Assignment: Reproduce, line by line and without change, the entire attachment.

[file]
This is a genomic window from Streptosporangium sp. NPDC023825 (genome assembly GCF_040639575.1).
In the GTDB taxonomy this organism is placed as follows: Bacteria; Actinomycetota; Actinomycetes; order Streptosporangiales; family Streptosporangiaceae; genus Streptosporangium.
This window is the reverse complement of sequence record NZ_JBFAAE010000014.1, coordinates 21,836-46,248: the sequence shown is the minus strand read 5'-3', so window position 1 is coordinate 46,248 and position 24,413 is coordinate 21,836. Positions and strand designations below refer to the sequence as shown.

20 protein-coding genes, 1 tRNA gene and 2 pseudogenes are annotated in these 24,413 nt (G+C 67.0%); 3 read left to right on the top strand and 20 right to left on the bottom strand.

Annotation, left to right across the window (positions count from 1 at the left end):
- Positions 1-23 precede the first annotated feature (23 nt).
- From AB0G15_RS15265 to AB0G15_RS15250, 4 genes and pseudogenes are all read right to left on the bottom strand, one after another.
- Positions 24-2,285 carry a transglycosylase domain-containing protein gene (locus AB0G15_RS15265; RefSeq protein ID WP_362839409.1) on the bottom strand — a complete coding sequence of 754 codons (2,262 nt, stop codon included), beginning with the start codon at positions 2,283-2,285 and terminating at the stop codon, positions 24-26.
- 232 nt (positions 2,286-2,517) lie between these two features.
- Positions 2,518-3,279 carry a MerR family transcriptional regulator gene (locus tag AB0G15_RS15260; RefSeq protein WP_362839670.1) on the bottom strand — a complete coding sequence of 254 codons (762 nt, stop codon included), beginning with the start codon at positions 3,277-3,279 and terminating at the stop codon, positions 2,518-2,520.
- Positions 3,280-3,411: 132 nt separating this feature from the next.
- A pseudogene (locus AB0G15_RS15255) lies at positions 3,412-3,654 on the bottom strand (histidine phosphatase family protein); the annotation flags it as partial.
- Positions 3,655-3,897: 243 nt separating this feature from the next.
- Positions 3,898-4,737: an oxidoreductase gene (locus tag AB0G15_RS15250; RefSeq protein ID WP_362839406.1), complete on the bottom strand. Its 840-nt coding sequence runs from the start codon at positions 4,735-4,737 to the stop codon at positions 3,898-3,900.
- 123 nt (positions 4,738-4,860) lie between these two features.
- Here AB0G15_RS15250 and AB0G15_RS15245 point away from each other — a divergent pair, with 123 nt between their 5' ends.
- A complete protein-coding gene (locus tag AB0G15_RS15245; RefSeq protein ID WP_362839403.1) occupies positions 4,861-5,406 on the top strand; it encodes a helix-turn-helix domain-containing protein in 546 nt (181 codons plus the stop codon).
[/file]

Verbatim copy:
This is a genomic window from Streptosporangium sp. NPDC023825 (genome assembly GCF_040639575.1).
In the GTDB taxonomy this organism is placed as follows: Bacteria; Actinomycetota; Actinomycetes; order Streptosporangiales; family Streptosporangiaceae; genus Streptosporangium.
This window is the reverse complement of sequence record NZ_JBFAAE010000014.1, coordinates 21,836-46,248: the sequence shown is the minus strand read 5'-3', so window position 1 is coordinate 46,248 and position 24,413 is coordinate 21,836. Positions and strand designations below refer to the sequence as shown.

20 protein-coding genes, 1 tRNA gene and 2 pseudogenes are annotated in these 24,413 nt (G+C 67.0%); 3 read left to right on the top strand and 20 right to left on the bottom strand.

Annotation, left to right across the window (positions count from 1 at the left end):
- Positions 1-23 precede the first annotated feature (23 nt).
- From AB0G15_RS15265 to AB0G15_RS15250, 4 genes and pseudogenes are all read right to left on the bottom strand, one after another.
- Positions 24-2,285 carry a transglycosylase domain-containing protein gene (locus AB0G15_RS15265; RefSeq protein ID WP_362839409.1) on the bottom strand — a complete coding sequence of 754 codons (2,262 nt, stop codon included), beginning with the start codon at positions 2,283-2,285 and terminating at the stop codon, positions 24-26.
- 232 nt (positions 2,286-2,517) lie between these two features.
- Positions 2,518-3,279 carry a MerR family transcriptional regulator gene (locus tag AB0G15_RS15260; RefSeq protein WP_362839670.1) on the bottom strand — a complete coding sequence of 254 codons (762 nt, stop codon included), beginning with the start codon at positions 3,277-3,279 and terminating at the stop codon, positions 2,518-2,520.
- Positions 3,280-3,411: 132 nt separating this feature from the next.
- A pseudogene (locus AB0G15_RS15255) lies at positions 3,412-3,654 on the bottom strand (histidine phosphatase family protein); the annotation flags it as partial.
- Positions 3,655-3,897: 243 nt separating this feature from the next.
- Positions 3,898-4,737: an oxidoreductase gene (locus tag AB0G15_RS15250; RefSeq protein ID WP_362839406.1), complete on the bottom strand. Its 840-nt coding sequence runs from the start codon at positions 4,735-4,737 to the stop codon at positions 3,898-3,900.
- 123 nt (positions 4,738-4,860) lie between these two features.
- Here AB0G15_RS15250 and AB0G15_RS15245 point away from each other — a divergent pair, with 123 nt between their 5' ends.
- A complete protein-coding gene (locus tag AB0G15_RS15245; RefSeq protein ID WP_362839403.1) occupies positions 4,861-5,406 on the top strand; it encodes a helix-turn-helix domain-containing protein in 546 nt (181 codons plus the stop codon).